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Try This Adam Peaty-Approved Gym Workout To Improve In The Pool

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(Image credit: unknown)

Photographs: Tom Watkins/Science in Sport

Serial world record breaker and gold medal collector Adam Peaty has been dominating the breaststroke category in the pool since 2014, taking golds at the world, Commonwealth and European championships and breaking both the 50m and 100m world records multiple times. After a monster performance in the pool at the Rio games in 2016, Peaty’s been pretty relentless and is eyeing up the defence of his Olympic title at Tokyo, Paris, and even LA in 2028.

We spoke to Peaty at an event to promote Science In Sport’s PROTEIN20 bar (opens in new tab) (he’s an ambassador for the sports nutrition company) to get a sense of how he trains in the gym and pass on any tips that may help amateurs hoping to improve their swimming. While you only need to glance at Peaty to see he’s pretty stacked, he told Coach that he hits the gym to help his swimming, not to get big. “I’m trying to avoid hypertrophy as much as I can,” says Peaty, who typically sticks to five reps for three to four sets for the big compound lifts – “creeping into the strength and power phase,” he says.

That approach also dictates the weight he works with and the tempo he works at. “My squat one-rep max is 160kg,” says Peaty, “but I’m never going to kick that much power in the water, so it’s more beneficial to do 100kg or 120kg for more reps. And you’ll get more doing it fast. So a lower weight but faster.”

Peaty told Coach how his training now also takes into account injury prevention. “If I’m doing bench presses, I’ll do lots of really low-weight cable flyes just to make sure that the muscles are moving right after the session,” says Peaty. “After squats, I get a resistance band on between the knees. It’s really easy to lift heavy weights like a caveman, but making sure we’re looking after all the little muscles is important for us.”

In addition to time in the water, Peaty will spend at least ten hours a week in the gym, and to answer the obvious questions, yes, he’s knackered all the time, and yes, he burns through the protein. “Being with SiS is very beneficial because I can know provide myself with as much or as little protein as I need.

“The PROTEIN20 is a good option for me: less sugar, fewer carbs and high protein so I’m maintaining my lean muscle mass. BCAAs (opens in new tab) complement my performance in the pool and Hydro tabs (opens in new tab) [electrolytes to help Peaty say hydrated]. Those are the main three, sometimes with a Whey 20 (opens in new tab) depending on what kind of day it is. I don’t like to follow any plans, I’ve always taken by feel.”

To help you replicate Peaty’s training ethos in the gym, he talked us through a very stripped-down version of his routine.

Back squat

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Sets 3 Reps 5

“Squats work my quads and glutes,” says Peaty, “two very important muscles for breaststroke – that’s where most of my power comes from. I like to keep my feet parallel and pointing forwards in line with my hips, and knees in line with my shoulders. Push your knees outwards and take a deep breath as you go down and breathe out on the way up.”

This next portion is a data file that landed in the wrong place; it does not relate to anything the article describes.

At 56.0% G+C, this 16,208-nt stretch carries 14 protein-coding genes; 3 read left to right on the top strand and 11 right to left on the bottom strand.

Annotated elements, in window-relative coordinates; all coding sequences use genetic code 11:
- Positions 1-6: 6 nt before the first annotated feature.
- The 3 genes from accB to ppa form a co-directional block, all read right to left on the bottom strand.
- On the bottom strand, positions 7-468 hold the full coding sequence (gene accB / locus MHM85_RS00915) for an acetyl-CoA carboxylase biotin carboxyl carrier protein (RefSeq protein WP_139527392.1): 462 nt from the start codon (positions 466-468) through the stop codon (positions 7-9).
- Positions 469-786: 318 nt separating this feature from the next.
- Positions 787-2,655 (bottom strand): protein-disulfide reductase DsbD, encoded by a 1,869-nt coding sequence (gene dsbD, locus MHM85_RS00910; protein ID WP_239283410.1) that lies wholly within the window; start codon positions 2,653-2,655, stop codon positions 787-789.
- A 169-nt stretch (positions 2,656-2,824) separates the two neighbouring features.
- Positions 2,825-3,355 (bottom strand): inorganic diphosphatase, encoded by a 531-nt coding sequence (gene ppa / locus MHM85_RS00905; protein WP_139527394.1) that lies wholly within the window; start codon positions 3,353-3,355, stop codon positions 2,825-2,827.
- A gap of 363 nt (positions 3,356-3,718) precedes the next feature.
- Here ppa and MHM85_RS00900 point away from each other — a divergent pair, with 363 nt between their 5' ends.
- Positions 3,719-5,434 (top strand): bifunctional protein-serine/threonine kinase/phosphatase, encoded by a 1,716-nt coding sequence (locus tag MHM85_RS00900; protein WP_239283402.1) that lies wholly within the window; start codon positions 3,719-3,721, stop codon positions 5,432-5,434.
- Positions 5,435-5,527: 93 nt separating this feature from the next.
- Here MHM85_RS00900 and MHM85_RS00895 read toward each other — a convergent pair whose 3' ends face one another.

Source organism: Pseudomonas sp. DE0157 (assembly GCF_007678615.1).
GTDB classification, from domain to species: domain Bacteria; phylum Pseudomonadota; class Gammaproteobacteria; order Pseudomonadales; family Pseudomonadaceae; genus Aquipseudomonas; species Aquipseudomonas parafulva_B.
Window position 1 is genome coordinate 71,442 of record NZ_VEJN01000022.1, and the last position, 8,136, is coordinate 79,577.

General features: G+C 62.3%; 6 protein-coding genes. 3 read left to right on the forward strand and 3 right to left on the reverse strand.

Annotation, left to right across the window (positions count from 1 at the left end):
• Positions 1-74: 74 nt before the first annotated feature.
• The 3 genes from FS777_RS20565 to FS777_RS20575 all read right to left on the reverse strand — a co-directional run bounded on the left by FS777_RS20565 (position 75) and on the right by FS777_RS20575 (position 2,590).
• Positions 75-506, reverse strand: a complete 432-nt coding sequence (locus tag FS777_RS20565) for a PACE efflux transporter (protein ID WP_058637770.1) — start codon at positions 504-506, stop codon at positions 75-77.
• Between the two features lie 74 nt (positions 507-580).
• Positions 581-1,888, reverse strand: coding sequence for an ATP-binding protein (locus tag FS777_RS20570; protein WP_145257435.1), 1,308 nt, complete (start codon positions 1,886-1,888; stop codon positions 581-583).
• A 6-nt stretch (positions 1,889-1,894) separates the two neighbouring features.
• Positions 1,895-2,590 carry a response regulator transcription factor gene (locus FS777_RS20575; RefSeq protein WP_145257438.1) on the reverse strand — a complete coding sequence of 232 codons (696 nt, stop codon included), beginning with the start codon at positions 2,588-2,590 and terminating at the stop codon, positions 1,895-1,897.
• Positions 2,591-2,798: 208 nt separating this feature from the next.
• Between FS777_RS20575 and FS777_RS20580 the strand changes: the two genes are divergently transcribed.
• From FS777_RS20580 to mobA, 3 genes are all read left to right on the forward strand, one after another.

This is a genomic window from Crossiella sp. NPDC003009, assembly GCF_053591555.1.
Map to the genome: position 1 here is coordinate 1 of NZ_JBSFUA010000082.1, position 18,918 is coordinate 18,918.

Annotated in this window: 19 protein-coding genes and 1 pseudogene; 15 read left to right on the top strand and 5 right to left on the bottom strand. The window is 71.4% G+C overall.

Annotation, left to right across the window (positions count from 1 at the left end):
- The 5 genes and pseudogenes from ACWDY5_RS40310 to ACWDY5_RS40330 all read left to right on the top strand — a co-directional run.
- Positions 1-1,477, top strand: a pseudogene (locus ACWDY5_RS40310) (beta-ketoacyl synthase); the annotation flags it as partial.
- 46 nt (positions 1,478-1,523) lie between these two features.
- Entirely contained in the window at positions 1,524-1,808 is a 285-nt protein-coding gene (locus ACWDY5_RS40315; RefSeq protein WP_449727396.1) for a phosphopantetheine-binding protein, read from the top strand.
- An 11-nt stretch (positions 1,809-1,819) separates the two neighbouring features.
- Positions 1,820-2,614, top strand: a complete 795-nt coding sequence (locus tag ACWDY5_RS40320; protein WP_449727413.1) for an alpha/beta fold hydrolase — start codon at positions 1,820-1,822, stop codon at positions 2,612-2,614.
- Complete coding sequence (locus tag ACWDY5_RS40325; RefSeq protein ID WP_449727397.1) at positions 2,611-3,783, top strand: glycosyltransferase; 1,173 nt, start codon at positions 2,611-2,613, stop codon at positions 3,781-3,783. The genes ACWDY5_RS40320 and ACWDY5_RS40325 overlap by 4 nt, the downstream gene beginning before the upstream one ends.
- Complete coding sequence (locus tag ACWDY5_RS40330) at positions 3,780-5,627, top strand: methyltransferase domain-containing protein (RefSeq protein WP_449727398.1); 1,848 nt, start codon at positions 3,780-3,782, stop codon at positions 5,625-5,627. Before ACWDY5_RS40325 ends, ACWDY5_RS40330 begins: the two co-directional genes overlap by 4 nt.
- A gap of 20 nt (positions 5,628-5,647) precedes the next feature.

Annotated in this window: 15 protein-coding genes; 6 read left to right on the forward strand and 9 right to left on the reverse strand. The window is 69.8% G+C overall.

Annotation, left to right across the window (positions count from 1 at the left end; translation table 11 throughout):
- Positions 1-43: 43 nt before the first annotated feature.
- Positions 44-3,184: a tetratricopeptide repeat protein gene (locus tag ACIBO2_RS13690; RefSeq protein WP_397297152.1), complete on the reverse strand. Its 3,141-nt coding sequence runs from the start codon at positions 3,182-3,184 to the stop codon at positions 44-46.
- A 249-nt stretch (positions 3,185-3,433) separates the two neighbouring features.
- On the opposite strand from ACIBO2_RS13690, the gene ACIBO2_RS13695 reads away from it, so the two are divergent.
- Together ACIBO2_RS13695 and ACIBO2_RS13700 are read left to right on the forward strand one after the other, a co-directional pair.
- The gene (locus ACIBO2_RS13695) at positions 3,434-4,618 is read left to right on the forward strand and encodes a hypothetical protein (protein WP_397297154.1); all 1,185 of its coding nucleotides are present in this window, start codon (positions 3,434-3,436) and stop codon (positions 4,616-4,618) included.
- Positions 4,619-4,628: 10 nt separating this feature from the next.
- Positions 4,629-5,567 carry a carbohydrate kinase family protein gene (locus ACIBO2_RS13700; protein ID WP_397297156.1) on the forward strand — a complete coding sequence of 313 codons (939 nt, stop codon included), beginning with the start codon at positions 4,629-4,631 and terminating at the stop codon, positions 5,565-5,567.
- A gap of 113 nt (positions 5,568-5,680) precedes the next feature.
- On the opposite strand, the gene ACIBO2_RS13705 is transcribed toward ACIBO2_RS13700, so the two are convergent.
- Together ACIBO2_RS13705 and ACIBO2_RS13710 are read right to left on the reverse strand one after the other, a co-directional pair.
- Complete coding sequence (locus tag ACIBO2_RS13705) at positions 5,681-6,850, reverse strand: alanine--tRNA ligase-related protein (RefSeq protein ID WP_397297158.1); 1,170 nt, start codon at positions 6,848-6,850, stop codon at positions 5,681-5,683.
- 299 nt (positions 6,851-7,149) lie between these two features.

Dumbbell bench press

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Sets 3 Reps 5

“This improves the strength across my chest which is needed to catch the water efficiently and effectively,” says Peaty. “Make sure your elbows don’t go past 90° or you open yourself up to tendon injuries. I come down quite slowly and then elasticate it all the way back up.”

Pull-up

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Sets 3 Reps 5-10

“Again, this improves my upper-body strength, but this time connecting the muscles on the front of my torso with my back muscles, which also plays an important part in catching the water.

“Always try to get your chin across the bar. If you’re not doing that and you’re not going all the way down you’re shortening your movement. And you can also hold at the top for an isometric pause.”

Extended crunch

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Sets 3 Reps 20

“Having a strong core is extremely important,” says Peaty, “especially in breaststroke where you need a strong base.

“Make sure you go back to your full length, because otherwise you’ll just be shortening those muscles. As a swimmer you need to be lengthening as much as possible, so that’s why we do all our movements at full range instead of half range. Get all the way back down as far as you can – don’t touch the floor – and then come back up as fast as you can.”

Medicine ball slam

Sets 3 Reps 20

“This works most of the muscle groups,” says Peaty. “I enjoy this as it’s fast and pretty much replicates what I do on a pull-out [the underwater phase at the start and after each turn]. Get on your tiptoes to extend fully, or even do a little jump, and use two medicine balls [one in each hand] if you can.”

Science In Sport ambassador Adam Peaty is supporting the launch of PROTEIN20 (opens in new tab), a low-sugar, high-protein bar.

Buy from Science In Sport (opens in new tab) | £2.50

Jonathan Shannon
Jonathan Shannon

Jonathan Shannon has been the editor of the Coach website since 2016, developing a wide-ranging experience of health and fitness. Jonathan took up running while editing Coach and has run a sub-40min 10K and 1hr 28min half marathon. His next ambition is to complete a marathon. He’s an advocate of cycling to work and is Coach’s e-bike reviewer, and not just because he lives up a bit of a hill. He also reviews fitness trackers and other workout gear.